The York-Adams League just concluded one of the most compelling boys' basketball playoff seasons in recent memory.
The gyms were packed, the games were entertaining and the players were skillful.
It all ended Friday night with Northeastern's 62-51 triumph over Central York at York College.
Overall, league officials did a fine job in organizing and managing a tournament that can be a logistical nightmare, especially considering the number of teams, venues and staff that must be coordinated over the course of a week.
In many ways, the York-Adams basketball playoffs are a model for other local leagues to follow.
So there's nothing to nitpick, right?
Well, there's always something to nitpick.
Victim of own success: In many ways, the league may be a victim of its own success. The boys' playoffs have become so popular that it may be time to consider abandoning the doubleheader format used during the semifinal round and instead hold the two games at two separate sites. Because of intense fan interest, the old doubleheader format has been outgrown.
Wednesday's semifinals at the Ronald Abe E. Fitzkee Athletic Center at Red Lion High School were absolutely mobbed, despite the fact that Red Lion likely boasts the largest gym capacity in York County.
Fans were standing three or four deep on the balcony/track above the stands. They were also standing at the end of the gym, just waiting to land a seat after the end of the first game between Spring Grove and Central. Those folks were put in the position of hoping that lots of Rockets and Panthers fans would leave so they could get a seat for the Northeastern-York Catholic contest.
The parking lot was absolutely jammed, too. Since no advance ticket sales were held, many fans waited for hours before the 6 p.m. tipoff for the first game to ensure that they would get a seat.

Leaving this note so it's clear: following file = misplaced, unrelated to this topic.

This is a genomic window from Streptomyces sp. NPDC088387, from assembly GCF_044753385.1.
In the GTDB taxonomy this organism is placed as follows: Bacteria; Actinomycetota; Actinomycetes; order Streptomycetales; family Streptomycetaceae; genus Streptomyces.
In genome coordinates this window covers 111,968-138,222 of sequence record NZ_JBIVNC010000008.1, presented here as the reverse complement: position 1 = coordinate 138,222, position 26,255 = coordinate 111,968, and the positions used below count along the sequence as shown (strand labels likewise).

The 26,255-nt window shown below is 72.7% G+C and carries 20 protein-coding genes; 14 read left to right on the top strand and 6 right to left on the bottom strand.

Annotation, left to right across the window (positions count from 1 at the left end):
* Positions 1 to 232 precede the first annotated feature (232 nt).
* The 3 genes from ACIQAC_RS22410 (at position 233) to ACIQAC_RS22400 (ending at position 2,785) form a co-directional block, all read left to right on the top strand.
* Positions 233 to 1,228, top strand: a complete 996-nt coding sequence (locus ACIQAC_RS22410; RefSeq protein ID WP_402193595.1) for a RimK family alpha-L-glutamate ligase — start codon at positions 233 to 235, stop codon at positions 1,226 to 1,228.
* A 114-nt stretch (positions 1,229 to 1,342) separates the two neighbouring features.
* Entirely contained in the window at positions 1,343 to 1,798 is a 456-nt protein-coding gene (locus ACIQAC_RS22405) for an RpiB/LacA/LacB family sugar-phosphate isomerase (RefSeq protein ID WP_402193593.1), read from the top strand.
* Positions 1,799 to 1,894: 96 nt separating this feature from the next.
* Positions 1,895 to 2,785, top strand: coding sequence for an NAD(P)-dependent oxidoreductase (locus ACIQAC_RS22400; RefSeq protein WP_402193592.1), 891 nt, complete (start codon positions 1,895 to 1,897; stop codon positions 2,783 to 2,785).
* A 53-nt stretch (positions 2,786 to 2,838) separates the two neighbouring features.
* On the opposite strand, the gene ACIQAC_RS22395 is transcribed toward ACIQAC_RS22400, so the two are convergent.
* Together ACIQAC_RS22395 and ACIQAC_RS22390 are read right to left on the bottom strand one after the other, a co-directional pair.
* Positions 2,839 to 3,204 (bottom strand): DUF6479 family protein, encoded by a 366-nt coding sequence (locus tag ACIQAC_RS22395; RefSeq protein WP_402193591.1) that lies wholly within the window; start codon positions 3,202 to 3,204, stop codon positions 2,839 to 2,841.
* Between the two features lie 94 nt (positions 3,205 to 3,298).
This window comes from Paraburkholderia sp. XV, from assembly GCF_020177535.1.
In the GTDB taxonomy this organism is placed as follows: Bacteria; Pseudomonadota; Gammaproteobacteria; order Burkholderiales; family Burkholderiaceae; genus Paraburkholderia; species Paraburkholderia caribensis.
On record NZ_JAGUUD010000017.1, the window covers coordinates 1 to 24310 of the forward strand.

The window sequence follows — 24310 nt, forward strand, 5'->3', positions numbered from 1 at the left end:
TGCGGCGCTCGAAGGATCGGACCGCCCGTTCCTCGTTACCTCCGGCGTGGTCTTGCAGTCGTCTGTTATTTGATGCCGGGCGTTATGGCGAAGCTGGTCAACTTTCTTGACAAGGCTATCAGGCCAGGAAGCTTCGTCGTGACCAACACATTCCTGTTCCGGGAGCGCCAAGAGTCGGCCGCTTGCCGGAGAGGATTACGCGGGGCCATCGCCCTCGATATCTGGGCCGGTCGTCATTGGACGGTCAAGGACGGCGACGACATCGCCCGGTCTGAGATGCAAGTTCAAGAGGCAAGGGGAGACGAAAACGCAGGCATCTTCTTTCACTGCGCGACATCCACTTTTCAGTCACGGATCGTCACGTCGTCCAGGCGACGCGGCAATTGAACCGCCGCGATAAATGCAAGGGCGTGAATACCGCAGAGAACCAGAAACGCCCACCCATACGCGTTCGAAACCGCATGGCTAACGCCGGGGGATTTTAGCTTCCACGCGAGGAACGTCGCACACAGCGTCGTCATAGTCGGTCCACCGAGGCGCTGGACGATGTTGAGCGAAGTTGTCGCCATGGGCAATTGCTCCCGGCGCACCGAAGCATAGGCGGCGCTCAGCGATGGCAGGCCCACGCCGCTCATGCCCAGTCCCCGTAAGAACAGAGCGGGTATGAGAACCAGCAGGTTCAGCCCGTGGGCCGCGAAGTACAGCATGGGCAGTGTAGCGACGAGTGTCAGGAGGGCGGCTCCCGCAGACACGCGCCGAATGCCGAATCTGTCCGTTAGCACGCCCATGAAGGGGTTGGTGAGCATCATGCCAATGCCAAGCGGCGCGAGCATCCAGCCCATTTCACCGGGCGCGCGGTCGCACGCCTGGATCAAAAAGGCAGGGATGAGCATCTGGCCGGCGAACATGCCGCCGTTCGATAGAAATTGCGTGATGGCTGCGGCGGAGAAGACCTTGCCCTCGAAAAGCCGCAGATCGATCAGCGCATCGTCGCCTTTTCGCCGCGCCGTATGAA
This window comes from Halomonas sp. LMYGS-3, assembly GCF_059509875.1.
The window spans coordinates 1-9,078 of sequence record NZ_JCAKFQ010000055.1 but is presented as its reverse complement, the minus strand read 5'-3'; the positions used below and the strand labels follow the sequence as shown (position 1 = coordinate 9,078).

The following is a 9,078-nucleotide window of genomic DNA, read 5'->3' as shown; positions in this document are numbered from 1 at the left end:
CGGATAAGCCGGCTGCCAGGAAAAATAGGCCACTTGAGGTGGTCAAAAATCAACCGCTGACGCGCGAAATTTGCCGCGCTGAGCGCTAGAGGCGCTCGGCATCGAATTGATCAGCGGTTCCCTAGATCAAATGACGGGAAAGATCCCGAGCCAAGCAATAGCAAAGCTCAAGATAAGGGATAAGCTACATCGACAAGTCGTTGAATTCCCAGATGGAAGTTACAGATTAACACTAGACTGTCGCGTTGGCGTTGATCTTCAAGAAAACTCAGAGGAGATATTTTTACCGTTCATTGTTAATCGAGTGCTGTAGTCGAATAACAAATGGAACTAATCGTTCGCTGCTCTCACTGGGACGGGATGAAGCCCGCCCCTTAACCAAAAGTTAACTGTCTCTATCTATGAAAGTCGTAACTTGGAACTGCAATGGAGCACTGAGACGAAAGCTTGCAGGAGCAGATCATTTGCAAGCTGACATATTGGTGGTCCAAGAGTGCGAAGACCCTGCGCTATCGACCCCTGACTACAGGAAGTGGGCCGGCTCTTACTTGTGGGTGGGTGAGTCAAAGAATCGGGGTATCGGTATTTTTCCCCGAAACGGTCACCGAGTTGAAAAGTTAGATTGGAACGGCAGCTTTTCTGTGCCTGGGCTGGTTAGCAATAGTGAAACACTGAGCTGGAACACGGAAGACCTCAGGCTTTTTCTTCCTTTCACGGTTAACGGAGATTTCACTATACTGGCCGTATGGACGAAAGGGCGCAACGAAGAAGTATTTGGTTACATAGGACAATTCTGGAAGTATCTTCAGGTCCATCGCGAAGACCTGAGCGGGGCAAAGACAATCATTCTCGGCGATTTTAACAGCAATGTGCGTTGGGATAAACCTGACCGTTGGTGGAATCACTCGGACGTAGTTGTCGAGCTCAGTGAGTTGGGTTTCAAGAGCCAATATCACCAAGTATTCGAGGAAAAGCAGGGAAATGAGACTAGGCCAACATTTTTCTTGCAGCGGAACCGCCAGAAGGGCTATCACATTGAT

It's great to see that kind of enthusiasm for York-Adams high school basketball, but it's highly likely that even more fans would've liked to see the games, but didn't even bother showing up because they didn't feel like standing in line for hours or parking hundreds of yards from the gym.
That was probably especially true for older folks, who simply can't stand for that long or walk that far. There's little doubt that some grandparents of players, coaches or cheerleaders involved in the doubleheader would've loved to attend, but simply couldn't handle the physical rigors involved.
An aberration?: Of course, it can be reasonably argued that 2017 was a one-year aberration, created by a perfect storm of factors that led to the overflowing semifinal crowd.
You had three large schools (Class 6-A Central York and Class 5-A Northeastern and Spring Grove) with very large fan bases.
Central has been hugely successful in recent years and ended up making its fourth straight appearance in the league title game.
Northeastern started the season 17-0, whipping up a frenzy of support in the Manchester/Mount Wolf area. Sellouts for the Bobcats' home games became the norm. Plus, Bobcat Nation was desperate to see its team earn its first-ever league playoff title — a championship dream that eventually came true.
Spring Grove, meanwhile, featured a once-in-a-generation talent in Michigan-bound Eli Brooks. Folks in Papertown and beyond came out in droves all season long to get an up-close-and-personal look at the most highly recruited player in York County history.
The fourth team in the semifinals, York Catholic, is not a big school, playing at the Class 3-A level. The Fighting Irish, however, may be the most storied program in York County, boasting four state championships. That kind of historic success has created a following that is far larger than you might expect from a typical 3-A school.
Put it all together, and you end up with a gym bursting at the seams.
Yes, this year's crowd may have been an aberration in some ways, but the boys' semifinal crowds are almost always going to be enormous. The teams involved are nearly always large schools with large followings, or traditional powers with large followings. It's the simple nature of the beast.
Two sites would help: If this year's two semifinals had been held at two separate sites, it's likely that more fans would've been willing and able to see the games because they wouldn't have had to wait in line for so long and the parking situation wouldn't have been so problematic.
Yes, two sites would require twice the work and twice the staff, and cost twice the money.
Those drawbacks, however, would likely be offset by having more fans comfortably attending the two games, while also paying for the privilege at $5 for adults and $3 for students.
In the future, the league should consider using two semifinal sites for the boys' playoffs.
It's a tweak that would hopefully solve many of the issues experienced this season and make a great event even better.
Steve Heiser is sports editor of The York Dispatch. He can be reached at email@example.com.